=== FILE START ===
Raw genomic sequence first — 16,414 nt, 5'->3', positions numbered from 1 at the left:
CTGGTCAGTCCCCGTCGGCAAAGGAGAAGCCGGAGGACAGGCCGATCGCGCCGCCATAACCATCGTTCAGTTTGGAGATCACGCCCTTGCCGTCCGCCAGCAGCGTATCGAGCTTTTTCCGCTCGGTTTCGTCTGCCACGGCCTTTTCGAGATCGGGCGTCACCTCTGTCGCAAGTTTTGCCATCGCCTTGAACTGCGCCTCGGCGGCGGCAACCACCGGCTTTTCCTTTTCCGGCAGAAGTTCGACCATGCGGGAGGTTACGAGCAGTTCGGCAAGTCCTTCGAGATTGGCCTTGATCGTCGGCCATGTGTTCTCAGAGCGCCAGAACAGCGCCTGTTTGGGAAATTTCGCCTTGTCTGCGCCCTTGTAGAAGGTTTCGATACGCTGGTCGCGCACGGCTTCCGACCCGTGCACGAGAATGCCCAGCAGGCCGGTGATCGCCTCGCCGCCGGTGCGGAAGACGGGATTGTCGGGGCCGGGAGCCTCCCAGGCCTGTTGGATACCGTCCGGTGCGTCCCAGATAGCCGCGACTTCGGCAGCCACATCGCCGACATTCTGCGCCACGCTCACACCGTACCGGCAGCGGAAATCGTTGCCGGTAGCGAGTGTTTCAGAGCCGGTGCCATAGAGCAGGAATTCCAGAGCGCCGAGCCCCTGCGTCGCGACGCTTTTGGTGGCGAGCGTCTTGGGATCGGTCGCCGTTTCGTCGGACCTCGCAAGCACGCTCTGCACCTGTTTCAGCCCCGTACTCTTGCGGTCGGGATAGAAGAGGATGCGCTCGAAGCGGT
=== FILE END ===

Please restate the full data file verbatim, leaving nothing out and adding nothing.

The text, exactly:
Raw genomic sequence first — 16,414 nt, 5'->3', positions numbered from 1 at the left:
CTGGTCAGTCCCCGTCGGCAAAGGAGAAGCCGGAGGACAGGCCGATCGCGCCGCCATAACCATCGTTCAGTTTGGAGATCACGCCCTTGCCGTCCGCCAGCAGCGTATCGAGCTTTTTCCGCTCGGTTTCGTCTGCCACGGCCTTTTCGAGATCGGGCGTCACCTCTGTCGCAAGTTTTGCCATCGCCTTGAACTGCGCCTCGGCGGCGGCAACCACCGGCTTTTCCTTTTCCGGCAGAAGTTCGACCATGCGGGAGGTTACGAGCAGTTCGGCAAGTCCTTCGAGATTGGCCTTGATCGTCGGCCATGTGTTCTCAGAGCGCCAGAACAGCGCCTGTTTGGGAAATTTCGCCTTGTCTGCGCCCTTGTAGAAGGTTTCGATACGCTGGTCGCGCACGGCTTCCGACCCGTGCACGAGAATGCCCAGCAGGCCGGTGATCGCCTCGCCGCCGGTGCGGAAGACGGGATTGTCGGGGCCGGGAGCCTCCCAGGCCTGTTGGATACCGTCCGGTGCGTCCCAGATAGCCGCGACTTCGGCAGCCACATCGCCGACATTCTGCGCCACGCTCACACCGTACCGGCAGCGGAAATCGTTGCCGGTAGCGAGTGTTTCAGAGCCGGTGCCATAGAGCAGGAATTCCAGAGCGCCGAGCCCCTGCGTCGCGACGCTTTTGGTGGCGAGCGTCTTGGGATCGGTCGCCGTTTCGTCGGACCTCGCAAGCACGCTCTGCACCTGTTTCAGCCCCGTACTCTTGCGGTCGGGATAGAAGAGGATGCGCTCGAAGCGGT